RPI History Revealed
Posted by Jenifer Monger on April 18, 2013
We are pressing on with the Mystery Image series. Here we present another unusual scene, but details abound in this image: an antique car, a fire hydrant, a toy baby, a toy rocket(?) and a man wearing a police cap standing on what we presume to be the hood of that car.
Posted by Jenifer Monger on April 5, 2013
On April 3, Rensselaer lost a true patriot of the Institute, Carl Westerdahl. Carl’s passing hits close to home to many in the RPI community due to his enduring relationships with students, alumni, staff, and especially those of us in the Institute Archives and Special Collections department
Posted by T. A. Gobert on March 8, 2013
Every now and then unusual things cross my desk and I get to figure out what to do with them! One case in point is a shopping bag of sports memorabilia, a pair of skates, and four wooden hockey sticks that were forwarded to me recently.
Posted by Jenifer Monger on February 15, 2013
When we provide titles or descriptions to images in our database, they're usually very basic and point out identifiable characteristics of the photo so we can easily retrieve it for patrons or internal use. For example, the description for this image might be "Man using torch in lab."
Posted by John Dojka on January 23, 2013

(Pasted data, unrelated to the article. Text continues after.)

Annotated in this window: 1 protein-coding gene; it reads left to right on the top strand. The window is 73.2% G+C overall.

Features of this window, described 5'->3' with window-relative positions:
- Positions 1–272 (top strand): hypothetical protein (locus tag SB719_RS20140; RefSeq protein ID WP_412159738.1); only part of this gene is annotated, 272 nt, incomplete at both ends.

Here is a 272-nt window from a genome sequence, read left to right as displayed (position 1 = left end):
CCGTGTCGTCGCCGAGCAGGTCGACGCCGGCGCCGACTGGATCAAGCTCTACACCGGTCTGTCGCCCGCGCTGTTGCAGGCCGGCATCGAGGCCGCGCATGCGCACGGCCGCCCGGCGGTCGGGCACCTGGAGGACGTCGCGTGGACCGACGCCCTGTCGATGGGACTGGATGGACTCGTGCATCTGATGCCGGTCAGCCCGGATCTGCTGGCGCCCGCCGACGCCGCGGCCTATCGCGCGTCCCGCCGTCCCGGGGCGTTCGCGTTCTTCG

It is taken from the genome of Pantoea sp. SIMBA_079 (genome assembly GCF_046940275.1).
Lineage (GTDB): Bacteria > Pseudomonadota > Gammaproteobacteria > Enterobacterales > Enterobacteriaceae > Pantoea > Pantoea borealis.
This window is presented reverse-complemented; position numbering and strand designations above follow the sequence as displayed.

Following the construction of the Main Building and Winslow Laboratory, Rensselaer’s trustees began planning for a third instructional facility—an astronomical observatory. In order to erect the observatory more land was needed, and in 1877 the Ranken property, situated on the east side of Eighth Street across from the Winslow Building, was purchased. The property had a 150 foot frontage on Eighth Street and extended about 500 feet to the top of the hill. The purchase included a house and stable. The Ranken House was about 40 feet square by two stories high and built of brick.
Posted by Jenifer Monger on November 28, 2012
I retrieved another image from the "unidentified" box of photographs today in the Archives. This one really caught my attention, mainly because of the technology! Can you identify this man? Not only that, can you identify this computer? When was this cutting edge?
Posted by John Dojka on November 8, 2012
Following the completion of the Main Building in 1864 planning was initiated for a chemical laboratory for the Institute. Construction was started in 1865 and work on the brick structure was completed the following year.